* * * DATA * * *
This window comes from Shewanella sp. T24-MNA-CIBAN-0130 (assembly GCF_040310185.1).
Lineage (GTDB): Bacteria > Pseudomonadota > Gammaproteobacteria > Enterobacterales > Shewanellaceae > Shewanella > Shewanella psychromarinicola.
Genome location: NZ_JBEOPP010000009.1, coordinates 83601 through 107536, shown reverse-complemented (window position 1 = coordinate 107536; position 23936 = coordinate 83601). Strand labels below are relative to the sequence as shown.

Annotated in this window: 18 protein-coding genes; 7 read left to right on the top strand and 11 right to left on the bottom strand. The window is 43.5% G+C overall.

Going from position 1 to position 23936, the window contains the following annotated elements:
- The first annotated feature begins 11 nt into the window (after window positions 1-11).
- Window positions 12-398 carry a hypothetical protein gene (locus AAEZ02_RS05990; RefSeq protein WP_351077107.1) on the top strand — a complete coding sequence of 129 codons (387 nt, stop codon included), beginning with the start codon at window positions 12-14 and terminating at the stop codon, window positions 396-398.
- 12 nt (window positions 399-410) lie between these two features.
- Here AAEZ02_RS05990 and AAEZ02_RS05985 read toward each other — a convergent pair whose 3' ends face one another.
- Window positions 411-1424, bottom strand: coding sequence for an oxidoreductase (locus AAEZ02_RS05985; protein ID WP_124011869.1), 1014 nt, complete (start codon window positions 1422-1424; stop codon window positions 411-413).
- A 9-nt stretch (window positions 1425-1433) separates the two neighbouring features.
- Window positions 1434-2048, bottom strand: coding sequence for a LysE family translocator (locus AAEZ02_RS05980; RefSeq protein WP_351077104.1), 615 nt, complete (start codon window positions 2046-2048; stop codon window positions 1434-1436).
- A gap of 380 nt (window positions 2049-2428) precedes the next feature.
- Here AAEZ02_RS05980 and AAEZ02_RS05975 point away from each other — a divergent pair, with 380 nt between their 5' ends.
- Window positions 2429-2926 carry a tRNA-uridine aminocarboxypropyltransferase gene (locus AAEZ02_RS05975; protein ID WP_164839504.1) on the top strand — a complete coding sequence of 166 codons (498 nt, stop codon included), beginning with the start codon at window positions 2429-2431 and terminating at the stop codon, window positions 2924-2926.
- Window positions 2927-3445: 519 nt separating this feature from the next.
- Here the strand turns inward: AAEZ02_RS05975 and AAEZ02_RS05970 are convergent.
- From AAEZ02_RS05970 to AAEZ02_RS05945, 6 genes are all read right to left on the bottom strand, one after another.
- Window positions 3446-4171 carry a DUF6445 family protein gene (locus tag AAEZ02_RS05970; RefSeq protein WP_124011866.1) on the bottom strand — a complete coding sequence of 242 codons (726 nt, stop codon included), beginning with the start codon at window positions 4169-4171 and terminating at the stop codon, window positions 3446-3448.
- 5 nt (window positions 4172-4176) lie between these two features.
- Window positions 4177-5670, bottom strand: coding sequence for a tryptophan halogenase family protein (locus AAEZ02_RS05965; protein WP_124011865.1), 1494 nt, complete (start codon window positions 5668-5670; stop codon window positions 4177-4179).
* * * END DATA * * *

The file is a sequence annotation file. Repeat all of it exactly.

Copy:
This window comes from Shewanella sp. T24-MNA-CIBAN-0130 (assembly GCF_040310185.1).
Lineage (GTDB): Bacteria > Pseudomonadota > Gammaproteobacteria > Enterobacterales > Shewanellaceae > Shewanella > Shewanella psychromarinicola.
Genome location: NZ_JBEOPP010000009.1, coordinates 83601 through 107536, shown reverse-complemented (window position 1 = coordinate 107536; position 23936 = coordinate 83601). Strand labels below are relative to the sequence as shown.

Annotated in this window: 18 protein-coding genes; 7 read left to right on the top strand and 11 right to left on the bottom strand. The window is 43.5% G+C overall.

Going from position 1 to position 23936, the window contains the following annotated elements:
- The first annotated feature begins 11 nt into the window (after window positions 1-11).
- Window positions 12-398 carry a hypothetical protein gene (locus AAEZ02_RS05990; RefSeq protein WP_351077107.1) on the top strand — a complete coding sequence of 129 codons (387 nt, stop codon included), beginning with the start codon at window positions 12-14 and terminating at the stop codon, window positions 396-398.
- 12 nt (window positions 399-410) lie between these two features.
- Here AAEZ02_RS05990 and AAEZ02_RS05985 read toward each other — a convergent pair whose 3' ends face one another.
- Window positions 411-1424, bottom strand: coding sequence for an oxidoreductase (locus AAEZ02_RS05985; protein ID WP_124011869.1), 1014 nt, complete (start codon window positions 1422-1424; stop codon window positions 411-413).
- A 9-nt stretch (window positions 1425-1433) separates the two neighbouring features.
- Window positions 1434-2048, bottom strand: coding sequence for a LysE family translocator (locus AAEZ02_RS05980; RefSeq protein WP_351077104.1), 615 nt, complete (start codon window positions 2046-2048; stop codon window positions 1434-1436).
- A gap of 380 nt (window positions 2049-2428) precedes the next feature.
- Here AAEZ02_RS05980 and AAEZ02_RS05975 point away from each other — a divergent pair, with 380 nt between their 5' ends.
- Window positions 2429-2926 carry a tRNA-uridine aminocarboxypropyltransferase gene (locus AAEZ02_RS05975; protein ID WP_164839504.1) on the top strand — a complete coding sequence of 166 codons (498 nt, stop codon included), beginning with the start codon at window positions 2429-2431 and terminating at the stop codon, window positions 2924-2926.
- Window positions 2927-3445: 519 nt separating this feature from the next.
- Here the strand turns inward: AAEZ02_RS05975 and AAEZ02_RS05970 are convergent.
- From AAEZ02_RS05970 to AAEZ02_RS05945, 6 genes are all read right to left on the bottom strand, one after another.
- Window positions 3446-4171 carry a DUF6445 family protein gene (locus tag AAEZ02_RS05970; RefSeq protein WP_124011866.1) on the bottom strand — a complete coding sequence of 242 codons (726 nt, stop codon included), beginning with the start codon at window positions 4169-4171 and terminating at the stop codon, window positions 3446-3448.
- 5 nt (window positions 4172-4176) lie between these two features.
- Window positions 4177-5670, bottom strand: coding sequence for a tryptophan halogenase family protein (locus AAEZ02_RS05965; protein WP_124011865.1), 1494 nt, complete (start codon window positions 5668-5670; stop codon window positions 4177-4179).